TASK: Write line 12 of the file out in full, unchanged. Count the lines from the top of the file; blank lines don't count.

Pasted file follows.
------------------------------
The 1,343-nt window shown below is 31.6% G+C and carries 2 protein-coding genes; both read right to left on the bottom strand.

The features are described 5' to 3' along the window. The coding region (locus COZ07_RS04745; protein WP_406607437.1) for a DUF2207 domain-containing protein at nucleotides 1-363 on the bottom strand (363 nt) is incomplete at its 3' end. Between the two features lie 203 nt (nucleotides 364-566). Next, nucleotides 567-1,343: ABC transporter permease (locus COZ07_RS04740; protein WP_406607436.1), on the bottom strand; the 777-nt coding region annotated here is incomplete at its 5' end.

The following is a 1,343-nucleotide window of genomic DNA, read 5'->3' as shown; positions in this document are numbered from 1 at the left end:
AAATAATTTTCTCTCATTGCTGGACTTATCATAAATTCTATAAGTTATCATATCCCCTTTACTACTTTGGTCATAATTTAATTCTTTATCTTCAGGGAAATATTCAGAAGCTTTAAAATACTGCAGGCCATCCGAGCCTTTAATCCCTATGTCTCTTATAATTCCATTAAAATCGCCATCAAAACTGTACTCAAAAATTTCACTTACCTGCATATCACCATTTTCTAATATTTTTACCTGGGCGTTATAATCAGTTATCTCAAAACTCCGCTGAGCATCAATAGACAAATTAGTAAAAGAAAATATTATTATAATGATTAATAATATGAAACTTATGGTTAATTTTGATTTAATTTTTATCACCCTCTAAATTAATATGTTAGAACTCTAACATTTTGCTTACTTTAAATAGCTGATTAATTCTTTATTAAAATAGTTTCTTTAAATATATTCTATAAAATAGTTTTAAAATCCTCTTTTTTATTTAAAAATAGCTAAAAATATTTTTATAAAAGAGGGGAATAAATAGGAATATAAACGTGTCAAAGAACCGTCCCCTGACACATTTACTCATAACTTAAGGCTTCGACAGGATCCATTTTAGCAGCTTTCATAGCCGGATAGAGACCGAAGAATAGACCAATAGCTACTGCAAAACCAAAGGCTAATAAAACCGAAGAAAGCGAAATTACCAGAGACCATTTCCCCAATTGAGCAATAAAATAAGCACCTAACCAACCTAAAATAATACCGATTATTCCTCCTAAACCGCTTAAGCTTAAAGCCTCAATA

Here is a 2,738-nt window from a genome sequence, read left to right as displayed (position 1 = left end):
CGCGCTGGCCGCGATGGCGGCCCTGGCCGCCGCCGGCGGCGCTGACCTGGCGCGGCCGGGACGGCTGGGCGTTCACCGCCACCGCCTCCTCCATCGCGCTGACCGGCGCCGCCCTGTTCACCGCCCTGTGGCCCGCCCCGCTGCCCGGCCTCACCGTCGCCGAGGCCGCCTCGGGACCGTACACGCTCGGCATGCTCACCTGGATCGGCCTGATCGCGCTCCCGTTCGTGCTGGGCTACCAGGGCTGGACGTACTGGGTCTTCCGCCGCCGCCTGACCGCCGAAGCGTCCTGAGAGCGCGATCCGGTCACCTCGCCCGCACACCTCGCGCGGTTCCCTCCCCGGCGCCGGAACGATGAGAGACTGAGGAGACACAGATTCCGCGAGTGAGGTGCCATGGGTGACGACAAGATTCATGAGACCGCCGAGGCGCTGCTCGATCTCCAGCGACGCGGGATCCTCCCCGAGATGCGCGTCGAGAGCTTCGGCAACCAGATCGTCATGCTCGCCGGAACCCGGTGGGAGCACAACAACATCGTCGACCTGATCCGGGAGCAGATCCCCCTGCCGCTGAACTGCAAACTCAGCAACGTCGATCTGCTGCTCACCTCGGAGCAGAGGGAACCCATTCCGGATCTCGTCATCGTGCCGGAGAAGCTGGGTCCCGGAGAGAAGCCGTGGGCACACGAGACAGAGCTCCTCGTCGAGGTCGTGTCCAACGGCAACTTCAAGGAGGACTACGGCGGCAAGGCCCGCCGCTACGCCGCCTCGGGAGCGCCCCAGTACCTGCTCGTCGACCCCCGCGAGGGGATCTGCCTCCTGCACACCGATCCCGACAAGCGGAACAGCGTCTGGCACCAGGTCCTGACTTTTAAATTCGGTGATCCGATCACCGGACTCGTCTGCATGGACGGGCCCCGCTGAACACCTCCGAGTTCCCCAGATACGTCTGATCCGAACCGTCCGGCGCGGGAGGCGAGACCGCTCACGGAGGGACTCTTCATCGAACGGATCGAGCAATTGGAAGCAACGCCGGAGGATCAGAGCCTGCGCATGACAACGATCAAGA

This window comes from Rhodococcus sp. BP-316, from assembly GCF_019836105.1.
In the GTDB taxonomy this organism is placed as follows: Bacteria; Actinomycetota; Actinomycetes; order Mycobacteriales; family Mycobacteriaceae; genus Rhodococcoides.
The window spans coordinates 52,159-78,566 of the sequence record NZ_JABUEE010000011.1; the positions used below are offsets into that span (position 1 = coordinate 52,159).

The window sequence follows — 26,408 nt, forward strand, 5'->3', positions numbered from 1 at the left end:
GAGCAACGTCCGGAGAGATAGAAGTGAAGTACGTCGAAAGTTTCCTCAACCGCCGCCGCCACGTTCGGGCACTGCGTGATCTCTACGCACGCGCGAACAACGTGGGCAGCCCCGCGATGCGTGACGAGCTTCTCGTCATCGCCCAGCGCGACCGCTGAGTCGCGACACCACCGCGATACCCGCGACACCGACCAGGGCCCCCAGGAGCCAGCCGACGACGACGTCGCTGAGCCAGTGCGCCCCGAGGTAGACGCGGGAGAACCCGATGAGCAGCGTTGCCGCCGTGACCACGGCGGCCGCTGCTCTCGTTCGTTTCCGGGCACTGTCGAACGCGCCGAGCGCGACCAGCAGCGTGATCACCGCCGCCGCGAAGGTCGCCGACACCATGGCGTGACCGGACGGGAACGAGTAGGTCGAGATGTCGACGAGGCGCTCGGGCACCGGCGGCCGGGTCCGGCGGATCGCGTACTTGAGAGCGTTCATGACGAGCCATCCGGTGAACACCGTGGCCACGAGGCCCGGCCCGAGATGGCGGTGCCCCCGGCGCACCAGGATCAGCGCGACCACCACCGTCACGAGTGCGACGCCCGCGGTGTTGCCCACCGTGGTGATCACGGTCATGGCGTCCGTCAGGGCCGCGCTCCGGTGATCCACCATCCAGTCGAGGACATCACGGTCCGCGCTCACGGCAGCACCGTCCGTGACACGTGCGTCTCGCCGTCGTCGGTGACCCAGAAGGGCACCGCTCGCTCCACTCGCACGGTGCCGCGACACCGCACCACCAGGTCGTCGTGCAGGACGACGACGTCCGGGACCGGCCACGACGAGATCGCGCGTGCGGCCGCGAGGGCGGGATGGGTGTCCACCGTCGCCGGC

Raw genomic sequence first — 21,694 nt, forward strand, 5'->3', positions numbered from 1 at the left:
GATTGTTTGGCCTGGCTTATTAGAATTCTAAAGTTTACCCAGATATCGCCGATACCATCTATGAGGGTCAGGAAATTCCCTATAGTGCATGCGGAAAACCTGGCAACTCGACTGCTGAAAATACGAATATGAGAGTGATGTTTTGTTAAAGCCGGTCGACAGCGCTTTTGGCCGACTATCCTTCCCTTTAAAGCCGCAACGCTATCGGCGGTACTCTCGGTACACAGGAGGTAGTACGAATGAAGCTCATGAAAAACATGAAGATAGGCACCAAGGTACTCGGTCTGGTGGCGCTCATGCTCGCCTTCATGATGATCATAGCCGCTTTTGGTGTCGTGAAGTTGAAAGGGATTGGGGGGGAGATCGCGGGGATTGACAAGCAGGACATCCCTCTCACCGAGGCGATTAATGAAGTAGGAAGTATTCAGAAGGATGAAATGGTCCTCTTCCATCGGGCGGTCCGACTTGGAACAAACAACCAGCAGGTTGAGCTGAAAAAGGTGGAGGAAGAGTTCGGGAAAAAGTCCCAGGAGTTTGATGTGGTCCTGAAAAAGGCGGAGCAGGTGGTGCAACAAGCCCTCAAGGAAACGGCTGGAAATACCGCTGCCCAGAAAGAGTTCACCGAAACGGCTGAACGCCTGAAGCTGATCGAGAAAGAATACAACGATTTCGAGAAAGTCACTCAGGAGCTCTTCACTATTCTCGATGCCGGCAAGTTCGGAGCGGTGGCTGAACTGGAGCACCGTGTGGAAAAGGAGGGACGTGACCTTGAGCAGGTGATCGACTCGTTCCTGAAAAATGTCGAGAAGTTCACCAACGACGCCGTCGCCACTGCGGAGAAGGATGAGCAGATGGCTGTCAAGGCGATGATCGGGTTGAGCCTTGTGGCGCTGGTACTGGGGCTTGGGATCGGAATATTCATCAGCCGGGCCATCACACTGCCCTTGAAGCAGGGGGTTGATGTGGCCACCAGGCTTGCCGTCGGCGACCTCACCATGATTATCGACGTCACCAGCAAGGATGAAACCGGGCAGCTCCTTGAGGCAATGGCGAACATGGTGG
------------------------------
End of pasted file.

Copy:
Raw genomic sequence first — 21,694 nt, forward strand, 5'->3', positions numbered from 1 at the left: